If your doctor suspects you have a kidney stone, you may undergo tests and procedures to diagnose your condition, such as: 

Blood tests.

Blood tests may reveal excess calcium or uric acid in your blood. Blood tests allow your doctor to check for other medical conditions and to monitor the health of your kidneys.

Urine tests.

Tests of your urine, such as the 24-hour urine collection, may show that you're excreting too many stone-forming minerals or too few stone-inhibiting substances.

Imaging tests.

Imaging tests may show kidney stones in your urinary tract. Imaging tests may include computerized tomography (CT) or, less commonly, X-ray.

Analysis of passed stones. 

You may be asked to urinate through a strainer designed to catch any stones you pass. That way, any stones can be collected for laboratory testing. A laboratory analysis will reveal the makeup of your kidney stones. Your doctor uses this information to determine what's causing your kidney stones and to formulate a plan to prevent future kidney stones.


Treatment for kidney stones varies, depending on the type of stone and the cause. Kidney stones usually cause no permanent damage. Apart from pain medication and drinking lots of water, treatment is often unnecessary. However, treatment may help prevent recurrent kidney stones in people with increased risk.


Treatment for small stones with minimal symptoms
Most kidney stones won't require invasive treatment. You may be able to pass a small stone by:

Drinking water.

Drinking as much as 2 to 3 quarts (1.9 to 2.8 liters) a day may help flush out your urinary system

Pain relievers.

Passing a small stone can cause some discomfort. To relieve mild pain, your doctor may recommend pain relievers such as ibuprofen (Advil, Motrin, others), acetaminophen (Tylenol, others) or naproxen sodium (Aleve).


Treatment for larger stones and those that cause symptoms

Kidney stones that can't be treated with conservative measures — either because they're too large to pass on their own or because they cause bleeding, kidney damage or ongoing urinary tract infections — may require more invasive treatment. Procedures include:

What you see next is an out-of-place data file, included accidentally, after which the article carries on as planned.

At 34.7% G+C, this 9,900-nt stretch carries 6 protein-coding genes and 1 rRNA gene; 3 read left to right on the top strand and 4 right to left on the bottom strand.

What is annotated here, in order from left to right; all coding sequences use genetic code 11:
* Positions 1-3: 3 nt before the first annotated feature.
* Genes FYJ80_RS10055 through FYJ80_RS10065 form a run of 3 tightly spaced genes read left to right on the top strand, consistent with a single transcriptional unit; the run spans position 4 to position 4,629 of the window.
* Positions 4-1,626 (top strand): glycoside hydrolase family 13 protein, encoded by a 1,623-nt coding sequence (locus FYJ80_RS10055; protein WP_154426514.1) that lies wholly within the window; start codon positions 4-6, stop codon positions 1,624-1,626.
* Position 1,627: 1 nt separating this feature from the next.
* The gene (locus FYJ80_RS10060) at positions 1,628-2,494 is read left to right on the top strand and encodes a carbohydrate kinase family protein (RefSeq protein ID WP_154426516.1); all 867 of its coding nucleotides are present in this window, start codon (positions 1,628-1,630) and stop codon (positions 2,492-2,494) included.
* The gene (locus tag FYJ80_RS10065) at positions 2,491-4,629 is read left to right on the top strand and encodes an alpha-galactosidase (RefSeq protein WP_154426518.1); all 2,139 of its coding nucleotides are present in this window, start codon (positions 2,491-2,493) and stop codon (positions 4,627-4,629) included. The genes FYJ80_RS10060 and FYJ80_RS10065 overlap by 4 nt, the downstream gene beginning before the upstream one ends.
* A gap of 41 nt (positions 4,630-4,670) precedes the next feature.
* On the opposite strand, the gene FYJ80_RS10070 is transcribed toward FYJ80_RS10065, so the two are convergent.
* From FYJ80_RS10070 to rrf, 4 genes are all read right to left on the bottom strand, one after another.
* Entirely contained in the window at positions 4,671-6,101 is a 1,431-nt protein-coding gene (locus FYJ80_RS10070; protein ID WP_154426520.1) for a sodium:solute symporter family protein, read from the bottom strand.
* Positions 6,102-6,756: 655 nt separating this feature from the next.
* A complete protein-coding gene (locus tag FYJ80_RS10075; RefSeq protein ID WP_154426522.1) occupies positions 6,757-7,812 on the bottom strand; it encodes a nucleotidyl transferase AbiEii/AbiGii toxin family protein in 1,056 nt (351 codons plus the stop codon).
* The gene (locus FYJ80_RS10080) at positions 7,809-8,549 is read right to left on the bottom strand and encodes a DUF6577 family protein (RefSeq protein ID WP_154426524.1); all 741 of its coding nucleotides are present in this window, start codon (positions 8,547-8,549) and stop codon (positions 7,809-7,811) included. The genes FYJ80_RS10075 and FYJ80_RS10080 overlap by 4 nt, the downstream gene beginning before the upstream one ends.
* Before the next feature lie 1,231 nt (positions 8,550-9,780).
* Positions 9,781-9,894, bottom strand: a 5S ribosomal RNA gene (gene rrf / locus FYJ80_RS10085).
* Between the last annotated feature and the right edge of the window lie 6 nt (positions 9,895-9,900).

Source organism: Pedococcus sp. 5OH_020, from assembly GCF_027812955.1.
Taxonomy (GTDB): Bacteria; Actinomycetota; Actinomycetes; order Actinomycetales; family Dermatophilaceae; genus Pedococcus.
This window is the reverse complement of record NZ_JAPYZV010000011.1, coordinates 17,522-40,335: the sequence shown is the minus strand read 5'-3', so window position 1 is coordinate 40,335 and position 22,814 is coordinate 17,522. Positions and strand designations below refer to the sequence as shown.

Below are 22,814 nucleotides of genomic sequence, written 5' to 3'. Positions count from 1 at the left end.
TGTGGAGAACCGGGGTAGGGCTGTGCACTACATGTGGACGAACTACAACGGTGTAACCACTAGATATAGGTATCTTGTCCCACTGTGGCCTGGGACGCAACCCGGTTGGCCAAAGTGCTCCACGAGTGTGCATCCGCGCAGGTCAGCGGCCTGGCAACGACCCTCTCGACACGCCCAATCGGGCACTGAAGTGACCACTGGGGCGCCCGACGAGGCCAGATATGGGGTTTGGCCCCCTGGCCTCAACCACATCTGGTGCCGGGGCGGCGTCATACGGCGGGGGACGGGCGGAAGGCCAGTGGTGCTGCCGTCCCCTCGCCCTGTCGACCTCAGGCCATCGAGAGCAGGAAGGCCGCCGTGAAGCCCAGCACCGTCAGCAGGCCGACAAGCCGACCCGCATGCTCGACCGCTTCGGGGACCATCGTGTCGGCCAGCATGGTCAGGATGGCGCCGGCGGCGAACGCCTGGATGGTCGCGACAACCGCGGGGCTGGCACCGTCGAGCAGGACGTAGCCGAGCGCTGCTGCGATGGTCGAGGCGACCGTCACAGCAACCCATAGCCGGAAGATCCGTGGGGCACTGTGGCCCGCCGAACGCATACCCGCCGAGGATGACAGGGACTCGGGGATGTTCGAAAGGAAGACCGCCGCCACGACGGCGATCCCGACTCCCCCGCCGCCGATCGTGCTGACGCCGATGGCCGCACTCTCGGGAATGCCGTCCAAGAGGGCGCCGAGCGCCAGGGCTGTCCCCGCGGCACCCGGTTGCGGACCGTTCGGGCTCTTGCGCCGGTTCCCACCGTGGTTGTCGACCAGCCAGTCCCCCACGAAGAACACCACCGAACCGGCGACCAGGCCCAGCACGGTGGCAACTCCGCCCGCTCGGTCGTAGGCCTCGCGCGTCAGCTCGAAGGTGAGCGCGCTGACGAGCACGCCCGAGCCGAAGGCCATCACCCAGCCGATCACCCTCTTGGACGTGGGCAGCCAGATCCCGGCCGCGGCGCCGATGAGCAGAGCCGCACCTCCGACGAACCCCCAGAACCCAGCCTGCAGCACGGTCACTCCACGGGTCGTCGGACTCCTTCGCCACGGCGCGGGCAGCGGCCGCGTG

Using sound waves to break up stones.

A procedure called extracorporeal shock wave lithotripsy uses sound waves to create strong vibrations called shock waves that break the stones into tiny pieces that are then passed in your urine. The procedure creates a loud noise and can cause moderate pain, so you may be under sedation or light anesthesia to make you comfortable. The specifics of your procedure may vary depending on the type of equipment your doctor uses.

Extracorporeal shock wave lithotripsy can cause blood in the urine, bruising on the back or abdomen, bleeding around the kidney and other adjacent organs, and discomfort as the stone fragments pass through the urinary tract.

Surgery to remove very large stones in the kidney.

A procedure called percutaneous nephrolithotomy involves surgically removing a kidney stone through a small incision in your back. This surgery may be recommended if extracorporeal shock wave lithotripsy has been unsuccessful or if your stone is very large.

Using a scope to remove stones.

To remove a stone in your ureter or kidney, your doctor may pass a thin lighted tube (ureteroscope) equipped with a camera through your urethra and bladder to your ureter. Your doctor maneuvers the ureteroscope to the stone. Once the stone is located, special tools can snare the stone or break it into pieces that will pass in your urine.

Parathyroid gland surgery.

Some calcium stones are caused by overactive parathyroid glands, which are located on the four corners of your thyroid gland, just below your Adam's apple. When these glands produce too much parathyroid hormone, your body's level of calcium can become too high, resulting in excessive excretion of calcium in your urine. This is sometimes caused by a small benign tumor in one of your four parathyroid glands. A surgeon can remove the tumor or the parathyroid glands.